Oct 9 2013
Oct 9 2013
Different stance, different techniques and different gear — but the distinctions between skiing and snowboarding don’t end there. The types of injuries that skiers and snowboarders can incur are different too, requiring the right preparation to stay safe on the slopes. We checked back in with Travis Maak, M.D., an orthopedic surgeon with University of Utah Orthopedic Center, about how skiing and snowboarding injuries differ and how you can prevent them.
WHERE THEY OCCUR: Upper body for snowboarding, lower for skiing. Snowboarders instinctively put their hands out to break a fall, making wrist injuries common. Older skiers can also be more prone to elbow strains, shoulder dislocation or rotator cuff injuries. For skiing, it’s usually knee injuries or fractures to the tibia (shinbone) above the boot. “When you catch an edge, you have a huge rotational moment,” says Dr. Maak. “The board stops, you keep moving and your knee twists.”
GEAR GUIDELINES: For snowboarders, wrist guards are essential. Dr. Maak’s okay with soft sleeves for joint support, “but don’t wear anything that has metal or hard struts unless it’s been prescribed by a physician.” Don’t go too pliable with your snowboard boot — it needs to give support while still having flex. When buying skis, be honest about your abilities in your fitting; more experience means tighter bindings, and you’ll be risking injury if they’re too tight for your skill level.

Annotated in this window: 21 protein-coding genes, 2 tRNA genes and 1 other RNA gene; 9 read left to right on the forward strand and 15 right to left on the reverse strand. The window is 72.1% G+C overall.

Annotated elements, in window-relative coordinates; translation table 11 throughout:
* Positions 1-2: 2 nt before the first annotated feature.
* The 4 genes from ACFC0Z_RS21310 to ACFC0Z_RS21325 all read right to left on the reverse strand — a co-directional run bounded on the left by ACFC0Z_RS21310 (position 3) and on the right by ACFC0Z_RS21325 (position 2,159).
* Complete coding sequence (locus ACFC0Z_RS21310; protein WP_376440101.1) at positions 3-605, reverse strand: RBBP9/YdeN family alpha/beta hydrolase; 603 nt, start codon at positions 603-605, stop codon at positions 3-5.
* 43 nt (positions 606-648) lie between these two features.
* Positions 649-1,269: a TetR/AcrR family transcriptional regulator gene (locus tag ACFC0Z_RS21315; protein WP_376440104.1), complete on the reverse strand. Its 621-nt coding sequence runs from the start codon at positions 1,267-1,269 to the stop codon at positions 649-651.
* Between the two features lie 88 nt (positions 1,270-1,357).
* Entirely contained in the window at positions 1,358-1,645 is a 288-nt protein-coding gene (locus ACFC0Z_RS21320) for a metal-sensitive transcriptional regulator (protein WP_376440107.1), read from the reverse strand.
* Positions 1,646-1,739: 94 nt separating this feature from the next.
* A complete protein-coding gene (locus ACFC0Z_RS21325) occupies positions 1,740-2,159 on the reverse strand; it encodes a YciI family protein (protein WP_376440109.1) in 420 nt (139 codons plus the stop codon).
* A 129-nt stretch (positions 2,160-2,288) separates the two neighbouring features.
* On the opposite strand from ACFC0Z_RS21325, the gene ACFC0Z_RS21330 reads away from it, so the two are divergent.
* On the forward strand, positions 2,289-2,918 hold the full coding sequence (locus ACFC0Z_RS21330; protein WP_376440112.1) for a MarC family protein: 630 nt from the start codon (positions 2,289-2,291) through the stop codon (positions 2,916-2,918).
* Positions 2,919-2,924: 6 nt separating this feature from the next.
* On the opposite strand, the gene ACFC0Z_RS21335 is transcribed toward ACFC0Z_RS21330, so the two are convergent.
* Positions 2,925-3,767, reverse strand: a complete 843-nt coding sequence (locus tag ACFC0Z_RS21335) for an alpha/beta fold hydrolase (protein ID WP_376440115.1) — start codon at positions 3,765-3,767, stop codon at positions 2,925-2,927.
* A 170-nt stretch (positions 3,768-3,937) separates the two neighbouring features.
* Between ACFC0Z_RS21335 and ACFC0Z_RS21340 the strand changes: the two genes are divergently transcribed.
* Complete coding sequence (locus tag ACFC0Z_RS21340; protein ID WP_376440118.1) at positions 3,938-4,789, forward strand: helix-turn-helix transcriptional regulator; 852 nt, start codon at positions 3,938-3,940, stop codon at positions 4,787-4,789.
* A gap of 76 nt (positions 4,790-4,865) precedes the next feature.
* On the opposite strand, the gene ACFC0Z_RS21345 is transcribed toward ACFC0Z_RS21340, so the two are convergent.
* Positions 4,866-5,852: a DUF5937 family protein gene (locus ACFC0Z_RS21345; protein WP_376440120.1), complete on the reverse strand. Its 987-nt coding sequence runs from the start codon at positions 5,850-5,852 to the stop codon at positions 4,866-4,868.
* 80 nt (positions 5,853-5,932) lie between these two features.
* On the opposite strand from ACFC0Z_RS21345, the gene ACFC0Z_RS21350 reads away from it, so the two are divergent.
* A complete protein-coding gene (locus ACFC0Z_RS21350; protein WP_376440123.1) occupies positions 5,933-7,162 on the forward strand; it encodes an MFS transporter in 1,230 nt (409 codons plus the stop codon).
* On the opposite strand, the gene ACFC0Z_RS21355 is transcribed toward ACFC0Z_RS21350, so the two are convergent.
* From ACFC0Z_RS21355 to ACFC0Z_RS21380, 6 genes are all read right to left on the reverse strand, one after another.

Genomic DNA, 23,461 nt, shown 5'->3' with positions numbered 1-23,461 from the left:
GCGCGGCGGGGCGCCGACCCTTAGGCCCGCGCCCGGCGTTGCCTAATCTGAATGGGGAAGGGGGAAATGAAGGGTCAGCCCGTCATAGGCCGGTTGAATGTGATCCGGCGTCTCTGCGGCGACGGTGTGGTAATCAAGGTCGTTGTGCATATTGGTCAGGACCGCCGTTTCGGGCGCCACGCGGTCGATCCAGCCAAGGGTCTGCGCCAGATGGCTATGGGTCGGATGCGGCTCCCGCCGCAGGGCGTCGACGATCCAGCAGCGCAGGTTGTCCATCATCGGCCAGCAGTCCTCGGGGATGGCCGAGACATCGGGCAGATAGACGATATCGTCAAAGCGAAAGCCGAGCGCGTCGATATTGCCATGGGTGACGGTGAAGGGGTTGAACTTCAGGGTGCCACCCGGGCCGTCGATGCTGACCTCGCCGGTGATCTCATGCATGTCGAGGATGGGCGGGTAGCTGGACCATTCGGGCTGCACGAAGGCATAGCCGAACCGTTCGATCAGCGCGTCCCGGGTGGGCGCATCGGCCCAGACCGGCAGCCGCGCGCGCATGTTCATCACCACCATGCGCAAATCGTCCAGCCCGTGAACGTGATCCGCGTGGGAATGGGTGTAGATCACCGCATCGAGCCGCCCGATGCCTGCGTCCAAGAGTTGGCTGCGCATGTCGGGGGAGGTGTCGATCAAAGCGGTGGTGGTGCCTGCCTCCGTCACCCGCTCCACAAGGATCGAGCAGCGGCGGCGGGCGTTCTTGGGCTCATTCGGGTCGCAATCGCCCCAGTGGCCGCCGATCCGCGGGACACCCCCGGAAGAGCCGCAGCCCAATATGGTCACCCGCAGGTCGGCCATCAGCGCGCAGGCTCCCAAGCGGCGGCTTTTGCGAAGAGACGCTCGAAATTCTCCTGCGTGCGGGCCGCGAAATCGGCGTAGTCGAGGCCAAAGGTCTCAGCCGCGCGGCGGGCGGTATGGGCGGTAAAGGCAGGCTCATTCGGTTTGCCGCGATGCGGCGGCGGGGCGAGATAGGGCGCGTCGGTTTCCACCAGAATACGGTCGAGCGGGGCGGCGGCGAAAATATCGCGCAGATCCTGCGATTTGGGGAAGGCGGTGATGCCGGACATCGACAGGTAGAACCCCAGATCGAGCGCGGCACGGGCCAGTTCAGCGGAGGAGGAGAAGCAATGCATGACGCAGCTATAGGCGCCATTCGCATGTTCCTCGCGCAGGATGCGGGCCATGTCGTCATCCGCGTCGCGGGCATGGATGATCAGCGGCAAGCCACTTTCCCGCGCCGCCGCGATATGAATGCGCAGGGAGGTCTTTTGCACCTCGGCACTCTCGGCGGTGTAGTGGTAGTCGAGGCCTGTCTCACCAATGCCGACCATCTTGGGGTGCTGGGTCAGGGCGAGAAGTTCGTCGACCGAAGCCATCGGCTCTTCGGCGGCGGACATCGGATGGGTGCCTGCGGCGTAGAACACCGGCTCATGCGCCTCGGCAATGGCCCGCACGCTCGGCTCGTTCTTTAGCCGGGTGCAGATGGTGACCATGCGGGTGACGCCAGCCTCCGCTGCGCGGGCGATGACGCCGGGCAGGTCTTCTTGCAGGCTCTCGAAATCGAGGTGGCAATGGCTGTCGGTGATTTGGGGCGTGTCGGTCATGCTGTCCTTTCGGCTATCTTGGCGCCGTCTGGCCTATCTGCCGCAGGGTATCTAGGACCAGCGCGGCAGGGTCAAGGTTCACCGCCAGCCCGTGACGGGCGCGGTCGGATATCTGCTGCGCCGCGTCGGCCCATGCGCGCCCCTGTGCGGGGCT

HOW TO PREPARE: There are plenty of ways to strengthen the muscles that support your knees, but no way for a snowboarder to prepare his or her wrists for injury. “The only way to prevent wrist injury is to prevent falls,” says Dr. Maak. “The only way to prevent falls is to make your lower extremities stronger and more accustomed to the activity you’re doing.” Conditioning for both skiing and snowboarding should include anaerobic activity that builds the quadricep, gluteal, hamstring and core muscles. For skiing, try wall sits, leg presses, sit-ups and box jumps. For snowboarding, skip the jumping and double up on the wall sits. “You’re doing the same thing in a wall sit as when you’re in a snowboarding position going down the hill,” he says.
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Chris Draby \ 10.3 years ago
Hi, Check out smxsnowbikes.com for a pain free learning curve, at no injury to your body, with 50% of your body weight transferred to your arms, your legs just slide around doing little work and at the back of the bike really not doing to much work at all making injury prevention a breeze. for the lower body. learning curve is around 90mins